As promised following is the first installment of my notes from this year’s Portrait Society of America Conference which took place in Philadelphia, PA. We begin with notes from the conferences’ first two demonstrations: Two Points of View with Susan Lyon and Michelle Dunaway, and Gestural Drawing with Burton Silverman.
and Michelle Dunaway
sealed with three coats of clear gesso. The museum board is a neutral gray.
Buys 30” by 40” and cuts it down. Sue works, light, middle and dark/warm and
cool and begins with a ghost image first of the shadow mass.
Likes New Traditions canvas, L600 and L280. She observes the model for a
bit, this helps as after a few minutes the model will fall into a natural pose
anyway. She begins with a mass. Looks
for something that resonates, feels it first
Susan’s on the left/Michelle’s
on the right
are. Holds the brush the same way she holds a pencil. Looks for strong values.
She tries for the least amount of brushstrokes. Sue says that she tends to
soften too much and needs to trust her brushwork. She doesn’t think about
finishing when working.
further until they are accurate
shadow shape, she moves into the 2nd shapes and then the
highlights. She aims to not over-model.
She thinks abstractly. Paints the light.
If it is not seen when squinting she doesn’t paint it.
This depends on your focus. When you are looking at a person or object in front
of you you see realism , edges are impressionistic and peripheral is
abstract. She thinks form and
structure/color temperature and edges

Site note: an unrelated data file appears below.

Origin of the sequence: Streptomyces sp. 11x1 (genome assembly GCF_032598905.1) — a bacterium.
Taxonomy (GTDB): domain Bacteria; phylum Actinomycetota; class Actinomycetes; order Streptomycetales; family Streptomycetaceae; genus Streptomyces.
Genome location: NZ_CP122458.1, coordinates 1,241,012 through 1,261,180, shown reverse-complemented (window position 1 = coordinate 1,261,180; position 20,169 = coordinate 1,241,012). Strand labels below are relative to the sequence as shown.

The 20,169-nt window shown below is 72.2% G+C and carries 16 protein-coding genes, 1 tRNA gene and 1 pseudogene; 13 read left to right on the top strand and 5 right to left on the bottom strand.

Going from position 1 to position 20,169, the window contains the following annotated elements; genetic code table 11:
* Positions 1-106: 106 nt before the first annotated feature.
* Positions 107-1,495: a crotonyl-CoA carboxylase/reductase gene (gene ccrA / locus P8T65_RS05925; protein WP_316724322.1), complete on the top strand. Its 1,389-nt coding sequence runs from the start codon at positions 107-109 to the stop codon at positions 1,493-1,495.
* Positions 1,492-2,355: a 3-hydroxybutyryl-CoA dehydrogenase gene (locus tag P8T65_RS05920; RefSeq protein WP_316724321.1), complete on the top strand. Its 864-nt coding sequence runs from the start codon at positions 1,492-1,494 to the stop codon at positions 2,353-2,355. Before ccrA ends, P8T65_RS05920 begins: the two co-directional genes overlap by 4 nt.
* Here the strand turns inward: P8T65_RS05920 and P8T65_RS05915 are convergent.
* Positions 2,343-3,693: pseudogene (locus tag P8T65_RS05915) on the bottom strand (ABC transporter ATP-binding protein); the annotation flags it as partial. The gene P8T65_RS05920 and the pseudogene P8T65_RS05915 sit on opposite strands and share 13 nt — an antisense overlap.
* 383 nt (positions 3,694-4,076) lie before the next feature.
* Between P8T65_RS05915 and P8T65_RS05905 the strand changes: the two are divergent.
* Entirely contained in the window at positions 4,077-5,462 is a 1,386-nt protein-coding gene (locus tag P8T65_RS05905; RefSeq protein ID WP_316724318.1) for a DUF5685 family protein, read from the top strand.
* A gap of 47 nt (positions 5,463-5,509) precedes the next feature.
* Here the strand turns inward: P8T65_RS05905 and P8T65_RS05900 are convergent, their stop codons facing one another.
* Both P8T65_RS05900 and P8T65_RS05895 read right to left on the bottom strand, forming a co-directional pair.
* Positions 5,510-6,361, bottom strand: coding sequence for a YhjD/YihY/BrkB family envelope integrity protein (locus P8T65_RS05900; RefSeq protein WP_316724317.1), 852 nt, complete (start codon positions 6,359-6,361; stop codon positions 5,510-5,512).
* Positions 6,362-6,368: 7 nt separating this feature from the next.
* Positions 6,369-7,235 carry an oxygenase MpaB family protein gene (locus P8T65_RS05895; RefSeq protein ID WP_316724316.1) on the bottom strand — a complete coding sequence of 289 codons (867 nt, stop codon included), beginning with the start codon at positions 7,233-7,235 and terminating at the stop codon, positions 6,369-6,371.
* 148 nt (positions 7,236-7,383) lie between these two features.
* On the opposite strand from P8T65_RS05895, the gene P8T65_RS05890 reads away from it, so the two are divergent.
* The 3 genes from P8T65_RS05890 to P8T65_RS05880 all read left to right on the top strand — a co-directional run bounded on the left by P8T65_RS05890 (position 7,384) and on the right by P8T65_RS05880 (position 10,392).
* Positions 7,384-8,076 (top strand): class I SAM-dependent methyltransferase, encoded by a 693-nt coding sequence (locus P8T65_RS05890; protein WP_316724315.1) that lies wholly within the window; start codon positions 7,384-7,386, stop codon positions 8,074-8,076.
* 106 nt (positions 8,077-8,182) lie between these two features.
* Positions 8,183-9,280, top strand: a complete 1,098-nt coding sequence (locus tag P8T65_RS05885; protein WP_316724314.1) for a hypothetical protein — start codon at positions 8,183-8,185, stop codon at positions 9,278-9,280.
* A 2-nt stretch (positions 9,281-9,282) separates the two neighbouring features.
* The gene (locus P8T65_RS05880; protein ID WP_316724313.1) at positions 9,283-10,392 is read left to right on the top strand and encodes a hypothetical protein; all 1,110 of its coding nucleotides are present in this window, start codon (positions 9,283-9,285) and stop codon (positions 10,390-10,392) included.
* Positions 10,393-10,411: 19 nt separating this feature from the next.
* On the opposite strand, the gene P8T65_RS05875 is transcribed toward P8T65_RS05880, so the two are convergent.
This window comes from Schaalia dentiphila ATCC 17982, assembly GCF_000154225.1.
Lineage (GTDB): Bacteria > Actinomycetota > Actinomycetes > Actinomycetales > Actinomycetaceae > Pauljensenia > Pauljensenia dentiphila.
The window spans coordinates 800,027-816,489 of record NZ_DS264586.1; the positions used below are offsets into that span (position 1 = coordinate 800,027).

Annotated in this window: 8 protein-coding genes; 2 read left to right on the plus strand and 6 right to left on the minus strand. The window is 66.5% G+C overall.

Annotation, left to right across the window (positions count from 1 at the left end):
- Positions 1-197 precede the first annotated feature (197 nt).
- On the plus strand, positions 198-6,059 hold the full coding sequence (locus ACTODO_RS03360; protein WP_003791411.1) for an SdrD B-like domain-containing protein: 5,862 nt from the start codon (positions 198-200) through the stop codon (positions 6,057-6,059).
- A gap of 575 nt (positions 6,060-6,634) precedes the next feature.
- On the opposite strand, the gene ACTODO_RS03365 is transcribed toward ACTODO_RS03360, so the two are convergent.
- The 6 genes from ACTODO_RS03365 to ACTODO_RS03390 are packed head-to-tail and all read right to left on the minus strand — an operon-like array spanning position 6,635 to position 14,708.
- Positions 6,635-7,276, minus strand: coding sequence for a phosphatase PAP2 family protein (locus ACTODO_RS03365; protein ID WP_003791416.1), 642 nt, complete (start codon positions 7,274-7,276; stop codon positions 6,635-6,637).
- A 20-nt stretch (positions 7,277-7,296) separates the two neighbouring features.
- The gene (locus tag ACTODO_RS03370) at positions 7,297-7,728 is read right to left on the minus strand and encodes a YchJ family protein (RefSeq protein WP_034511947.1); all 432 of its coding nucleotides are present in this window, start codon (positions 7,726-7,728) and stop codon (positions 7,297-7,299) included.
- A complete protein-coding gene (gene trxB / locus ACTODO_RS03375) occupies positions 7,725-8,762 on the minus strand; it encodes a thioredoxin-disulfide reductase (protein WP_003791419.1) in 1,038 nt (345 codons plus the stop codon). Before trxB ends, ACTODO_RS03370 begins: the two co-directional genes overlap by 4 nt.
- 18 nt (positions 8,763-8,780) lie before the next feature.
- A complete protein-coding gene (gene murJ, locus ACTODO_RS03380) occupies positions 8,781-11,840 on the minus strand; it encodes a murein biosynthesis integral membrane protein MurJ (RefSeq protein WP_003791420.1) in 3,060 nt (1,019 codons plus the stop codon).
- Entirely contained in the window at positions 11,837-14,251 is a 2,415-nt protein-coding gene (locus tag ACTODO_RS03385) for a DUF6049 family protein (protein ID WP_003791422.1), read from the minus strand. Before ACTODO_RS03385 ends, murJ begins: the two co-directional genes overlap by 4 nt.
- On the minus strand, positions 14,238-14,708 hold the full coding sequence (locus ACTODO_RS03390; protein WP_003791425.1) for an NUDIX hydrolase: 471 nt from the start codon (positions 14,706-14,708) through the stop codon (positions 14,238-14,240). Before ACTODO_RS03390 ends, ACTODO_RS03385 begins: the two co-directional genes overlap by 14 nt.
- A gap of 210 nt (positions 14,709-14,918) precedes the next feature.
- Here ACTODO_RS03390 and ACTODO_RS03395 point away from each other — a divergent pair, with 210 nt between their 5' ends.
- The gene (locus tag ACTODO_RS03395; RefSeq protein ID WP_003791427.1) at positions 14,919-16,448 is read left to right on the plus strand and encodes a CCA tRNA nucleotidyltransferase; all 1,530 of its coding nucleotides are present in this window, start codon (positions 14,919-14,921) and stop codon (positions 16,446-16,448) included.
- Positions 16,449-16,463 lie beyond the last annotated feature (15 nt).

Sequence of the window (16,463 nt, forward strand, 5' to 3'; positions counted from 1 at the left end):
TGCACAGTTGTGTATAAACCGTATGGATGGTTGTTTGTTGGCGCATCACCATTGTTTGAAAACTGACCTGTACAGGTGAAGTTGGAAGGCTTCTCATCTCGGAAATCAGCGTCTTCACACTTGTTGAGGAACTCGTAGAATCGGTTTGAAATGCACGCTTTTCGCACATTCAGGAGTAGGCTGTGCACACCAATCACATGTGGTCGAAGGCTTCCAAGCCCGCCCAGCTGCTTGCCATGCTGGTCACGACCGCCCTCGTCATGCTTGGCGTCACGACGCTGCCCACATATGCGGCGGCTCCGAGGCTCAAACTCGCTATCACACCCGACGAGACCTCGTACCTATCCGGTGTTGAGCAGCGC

that she uses permanent mauve added to transparent red oxide which cools the
color without making it gray. Currently loves Le Franc titanium white.
brushstroke has to have purpose.
you beyond your circumstances
you touch pencil to paper you leave something behind of yourself ~~don’t leave
a lot of crap behind!
from the outside/ getting sculptural form without worrying about specifics
using graphite powder sometimes when working on white paper.
gestural drawing of your subject, get some sense of the person you are drawing.
Familiarize yourself with the landscape of the person’s head.
on white with graphite pencil.
demo, Burt uses a blue grey sheet of Canson, smoother side.
vine charcoal he lays in shapes and then switches to charcoal pencil.
in a different way and uses the paper as a halftone.
on the nose first as it is the determinant of all the relationships on the
face. He works to the outside of the
plumb the unconscious you never know what will come out.
showed us a slide presentation of his gesture drawings and the resultant